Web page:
OAK ISLAND, N.C. — Drones are changing our lives.
“This is the town of Oak Island, please stay off the dunes,” a drone could recently be heard across a North Carolina beach.
This was not a scene in a Terminator film. It was a lifeguard up in the sky.
Oak Island operates the drone and uses it to monitor its beach and sand dunes.
It’s operated, and in some cases voiced, by pilot Sean Barry.
Barry has flown over 300 missions since March for Oak Island.
“We fully support our police department, our fire department, and our local water rescue,” said Barry.
“Public safety, infrastructure, overall beach health,” said Mike Emory, the communications manager for the town.
He claimed that Oak Island leaders use Barry as well as his drone in a variety role.
It is becoming more common in cities all over the country.
According to The Center for the Study of the Drone, over 1,500 U.S. state and local public safety agencies have purchased a drone in the past 10 years.
“Right now, the crucial difference is between drones that view things that are in public versus drones that view things that are private,” said Ian Farrel, a law professor at the University of Denver.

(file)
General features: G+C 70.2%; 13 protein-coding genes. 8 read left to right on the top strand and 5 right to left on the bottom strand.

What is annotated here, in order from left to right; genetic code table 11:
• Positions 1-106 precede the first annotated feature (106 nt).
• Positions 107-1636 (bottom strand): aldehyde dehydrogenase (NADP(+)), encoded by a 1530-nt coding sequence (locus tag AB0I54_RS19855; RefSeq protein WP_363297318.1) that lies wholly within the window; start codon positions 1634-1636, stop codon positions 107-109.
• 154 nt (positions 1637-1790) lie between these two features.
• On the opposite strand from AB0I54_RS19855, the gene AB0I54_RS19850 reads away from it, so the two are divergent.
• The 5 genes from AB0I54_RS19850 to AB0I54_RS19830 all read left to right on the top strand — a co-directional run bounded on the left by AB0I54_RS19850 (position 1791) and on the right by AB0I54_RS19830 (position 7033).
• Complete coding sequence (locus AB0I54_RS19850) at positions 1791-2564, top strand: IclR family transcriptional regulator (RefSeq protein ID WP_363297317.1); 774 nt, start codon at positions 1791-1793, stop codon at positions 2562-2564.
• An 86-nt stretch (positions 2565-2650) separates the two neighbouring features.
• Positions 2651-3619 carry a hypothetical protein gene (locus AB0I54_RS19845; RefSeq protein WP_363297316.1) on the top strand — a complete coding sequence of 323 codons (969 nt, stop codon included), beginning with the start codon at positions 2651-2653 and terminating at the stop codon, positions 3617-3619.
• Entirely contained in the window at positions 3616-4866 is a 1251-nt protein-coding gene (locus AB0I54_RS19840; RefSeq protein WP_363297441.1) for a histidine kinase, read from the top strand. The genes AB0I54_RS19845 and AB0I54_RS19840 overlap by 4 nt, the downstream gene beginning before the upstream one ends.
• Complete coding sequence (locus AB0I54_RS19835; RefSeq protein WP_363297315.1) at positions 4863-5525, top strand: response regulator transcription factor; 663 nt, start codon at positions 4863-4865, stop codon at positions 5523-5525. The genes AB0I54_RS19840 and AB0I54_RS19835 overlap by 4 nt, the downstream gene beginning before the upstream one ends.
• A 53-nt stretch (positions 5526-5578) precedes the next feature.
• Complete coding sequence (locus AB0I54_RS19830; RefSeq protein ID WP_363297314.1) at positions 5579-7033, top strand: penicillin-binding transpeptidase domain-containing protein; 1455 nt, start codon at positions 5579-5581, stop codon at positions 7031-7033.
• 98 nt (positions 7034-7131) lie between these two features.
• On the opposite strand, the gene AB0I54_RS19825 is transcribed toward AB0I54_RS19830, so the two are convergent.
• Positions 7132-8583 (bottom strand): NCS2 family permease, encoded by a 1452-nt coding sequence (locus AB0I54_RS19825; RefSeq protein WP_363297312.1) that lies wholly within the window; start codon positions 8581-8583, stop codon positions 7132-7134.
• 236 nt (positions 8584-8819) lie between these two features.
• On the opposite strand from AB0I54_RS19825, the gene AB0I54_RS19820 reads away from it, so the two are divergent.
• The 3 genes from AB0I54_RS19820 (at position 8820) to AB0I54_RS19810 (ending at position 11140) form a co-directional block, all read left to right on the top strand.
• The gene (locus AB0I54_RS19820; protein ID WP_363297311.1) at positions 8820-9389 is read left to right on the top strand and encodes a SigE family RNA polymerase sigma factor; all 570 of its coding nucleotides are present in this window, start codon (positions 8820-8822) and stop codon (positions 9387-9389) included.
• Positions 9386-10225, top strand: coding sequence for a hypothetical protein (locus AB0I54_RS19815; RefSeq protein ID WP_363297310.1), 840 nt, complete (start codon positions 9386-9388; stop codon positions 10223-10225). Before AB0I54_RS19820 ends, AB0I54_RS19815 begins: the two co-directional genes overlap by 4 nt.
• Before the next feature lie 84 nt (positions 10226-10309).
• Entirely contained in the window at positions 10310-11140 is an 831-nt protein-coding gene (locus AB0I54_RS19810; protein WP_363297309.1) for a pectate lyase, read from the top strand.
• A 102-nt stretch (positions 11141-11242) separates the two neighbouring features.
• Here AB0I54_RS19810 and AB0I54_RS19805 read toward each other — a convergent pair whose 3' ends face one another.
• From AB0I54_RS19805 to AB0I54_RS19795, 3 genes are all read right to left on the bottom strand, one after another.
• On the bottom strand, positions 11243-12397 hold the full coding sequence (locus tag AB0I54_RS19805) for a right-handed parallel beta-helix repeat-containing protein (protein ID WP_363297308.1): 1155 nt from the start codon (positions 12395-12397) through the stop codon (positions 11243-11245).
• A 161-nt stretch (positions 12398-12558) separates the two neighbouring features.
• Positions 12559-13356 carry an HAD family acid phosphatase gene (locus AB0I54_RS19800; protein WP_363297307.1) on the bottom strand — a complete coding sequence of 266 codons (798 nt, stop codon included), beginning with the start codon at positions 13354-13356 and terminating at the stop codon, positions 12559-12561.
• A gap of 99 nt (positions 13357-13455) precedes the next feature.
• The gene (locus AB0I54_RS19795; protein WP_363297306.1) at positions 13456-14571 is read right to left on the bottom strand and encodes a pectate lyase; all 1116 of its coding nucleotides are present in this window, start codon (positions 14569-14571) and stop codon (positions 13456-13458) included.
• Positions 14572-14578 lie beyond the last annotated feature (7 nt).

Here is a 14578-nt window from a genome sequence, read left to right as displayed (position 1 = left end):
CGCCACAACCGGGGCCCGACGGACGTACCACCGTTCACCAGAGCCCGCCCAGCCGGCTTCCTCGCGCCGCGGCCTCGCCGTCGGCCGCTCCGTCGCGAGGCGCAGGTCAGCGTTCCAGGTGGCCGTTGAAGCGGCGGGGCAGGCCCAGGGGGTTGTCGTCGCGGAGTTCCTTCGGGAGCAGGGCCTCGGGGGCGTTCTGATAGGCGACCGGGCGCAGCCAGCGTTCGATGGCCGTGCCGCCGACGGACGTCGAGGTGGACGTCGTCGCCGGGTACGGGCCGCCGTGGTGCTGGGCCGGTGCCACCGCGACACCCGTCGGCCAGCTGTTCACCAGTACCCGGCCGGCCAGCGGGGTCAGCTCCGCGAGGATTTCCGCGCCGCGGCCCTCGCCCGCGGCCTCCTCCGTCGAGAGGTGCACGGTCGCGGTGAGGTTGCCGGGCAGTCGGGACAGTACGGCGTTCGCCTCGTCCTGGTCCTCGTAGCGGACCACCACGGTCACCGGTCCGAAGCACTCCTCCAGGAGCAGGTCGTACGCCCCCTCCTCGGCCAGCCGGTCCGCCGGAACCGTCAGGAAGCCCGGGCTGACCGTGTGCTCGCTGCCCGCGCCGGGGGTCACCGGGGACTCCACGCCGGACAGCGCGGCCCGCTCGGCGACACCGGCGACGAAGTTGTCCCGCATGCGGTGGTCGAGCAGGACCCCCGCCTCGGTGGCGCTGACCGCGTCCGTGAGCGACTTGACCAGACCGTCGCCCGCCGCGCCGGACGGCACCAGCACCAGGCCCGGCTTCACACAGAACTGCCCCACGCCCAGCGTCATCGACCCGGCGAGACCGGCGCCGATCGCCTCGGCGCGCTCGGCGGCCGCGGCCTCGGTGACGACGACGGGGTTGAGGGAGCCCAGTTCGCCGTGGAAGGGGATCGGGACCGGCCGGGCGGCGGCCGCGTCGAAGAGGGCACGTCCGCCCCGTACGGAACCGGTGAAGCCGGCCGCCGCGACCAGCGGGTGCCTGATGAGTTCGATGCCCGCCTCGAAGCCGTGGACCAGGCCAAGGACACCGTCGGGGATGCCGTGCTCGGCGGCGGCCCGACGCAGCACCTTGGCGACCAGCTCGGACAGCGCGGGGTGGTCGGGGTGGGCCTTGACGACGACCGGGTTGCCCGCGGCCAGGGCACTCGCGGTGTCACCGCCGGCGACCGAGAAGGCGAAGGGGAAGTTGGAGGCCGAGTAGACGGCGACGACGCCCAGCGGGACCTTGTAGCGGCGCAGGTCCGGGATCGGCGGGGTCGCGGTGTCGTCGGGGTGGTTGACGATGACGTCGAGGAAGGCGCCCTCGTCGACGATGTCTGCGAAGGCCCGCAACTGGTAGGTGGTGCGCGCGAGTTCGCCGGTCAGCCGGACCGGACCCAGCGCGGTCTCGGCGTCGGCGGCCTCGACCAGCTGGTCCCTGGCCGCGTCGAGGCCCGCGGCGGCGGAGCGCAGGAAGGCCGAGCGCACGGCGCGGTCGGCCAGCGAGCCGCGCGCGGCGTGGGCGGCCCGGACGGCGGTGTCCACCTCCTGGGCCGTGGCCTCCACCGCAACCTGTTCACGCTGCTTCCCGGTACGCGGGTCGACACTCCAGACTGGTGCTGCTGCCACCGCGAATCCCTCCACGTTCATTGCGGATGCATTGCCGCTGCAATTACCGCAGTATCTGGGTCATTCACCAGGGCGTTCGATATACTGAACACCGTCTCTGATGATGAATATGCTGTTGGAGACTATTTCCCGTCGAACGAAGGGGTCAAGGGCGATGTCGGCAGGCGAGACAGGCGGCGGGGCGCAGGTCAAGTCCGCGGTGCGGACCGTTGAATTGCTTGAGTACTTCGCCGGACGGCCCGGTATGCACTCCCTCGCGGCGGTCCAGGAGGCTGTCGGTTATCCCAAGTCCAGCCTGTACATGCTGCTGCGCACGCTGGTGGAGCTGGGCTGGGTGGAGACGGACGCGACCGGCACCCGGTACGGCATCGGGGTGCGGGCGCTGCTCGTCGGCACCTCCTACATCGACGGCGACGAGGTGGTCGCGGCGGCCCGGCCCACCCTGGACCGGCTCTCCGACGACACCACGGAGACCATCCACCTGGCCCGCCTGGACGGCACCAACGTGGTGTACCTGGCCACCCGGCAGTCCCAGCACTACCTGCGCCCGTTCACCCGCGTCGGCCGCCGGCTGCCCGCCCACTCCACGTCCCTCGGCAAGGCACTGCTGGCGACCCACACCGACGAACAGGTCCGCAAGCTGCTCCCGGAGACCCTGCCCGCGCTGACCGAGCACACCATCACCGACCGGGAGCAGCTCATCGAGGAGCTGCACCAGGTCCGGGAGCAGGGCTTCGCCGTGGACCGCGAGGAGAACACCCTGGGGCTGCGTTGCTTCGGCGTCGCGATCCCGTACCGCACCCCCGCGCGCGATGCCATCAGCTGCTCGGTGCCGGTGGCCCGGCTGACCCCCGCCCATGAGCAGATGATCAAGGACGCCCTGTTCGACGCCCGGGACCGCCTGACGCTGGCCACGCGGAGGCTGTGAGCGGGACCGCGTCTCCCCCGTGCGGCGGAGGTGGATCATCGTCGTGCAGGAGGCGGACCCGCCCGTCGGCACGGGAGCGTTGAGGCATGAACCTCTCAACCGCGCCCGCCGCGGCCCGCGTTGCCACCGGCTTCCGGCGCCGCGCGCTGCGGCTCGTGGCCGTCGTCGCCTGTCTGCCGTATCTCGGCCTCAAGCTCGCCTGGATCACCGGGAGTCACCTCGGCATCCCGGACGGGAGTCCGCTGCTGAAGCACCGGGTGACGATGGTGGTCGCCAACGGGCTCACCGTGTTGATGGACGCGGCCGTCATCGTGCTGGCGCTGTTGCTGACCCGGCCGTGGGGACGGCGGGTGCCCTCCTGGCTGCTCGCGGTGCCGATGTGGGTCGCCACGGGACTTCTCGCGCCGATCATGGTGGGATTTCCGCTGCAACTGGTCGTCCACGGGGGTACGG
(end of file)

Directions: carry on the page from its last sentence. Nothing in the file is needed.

He is a specialist in the Fourth Amendment which protects Americans against unwarranted search or seizure.
“A drone that views you when you’re at the beach, a public beach or public sand dunes is not violating your reasonable expectations of privacy. What will become more challenging is if or when drones are being used to look, for instance, in people’s backyard or through their windows,” said Farrel.
Emory has already been answering questions from Oak Island friends and neighbors.
“That’s obviously one of the biggest apprehensions that a municipality may have when they start a program like this,” said Emory. “Our drone only flies in public airspaces. It only views things that are of town concern and any of the video and footage that we get, it’s a public record anyway.”
Farrel believes that privacy issues will be resolved in the end by our courts.
“Just about everything now could be accessible and unless you’re sort of thinking ahead to guard against it, the courts may say, ‘Well it’s not reasonable of you to expect privacy in this because you didn’t take those steps to retain your privacy,’” said Farrel.
All sides agree drones will be an increasingly important part of our lives over the next few years.
They agree that the technology can be used safely.
“Any incident that comes with the preservation of life, that is the utmost priority. We’re here to help save lives, find people, find lost people and that is the utmost priority, everything else kind of trickles down after that,” said Barry.
Don’t go near the dunes.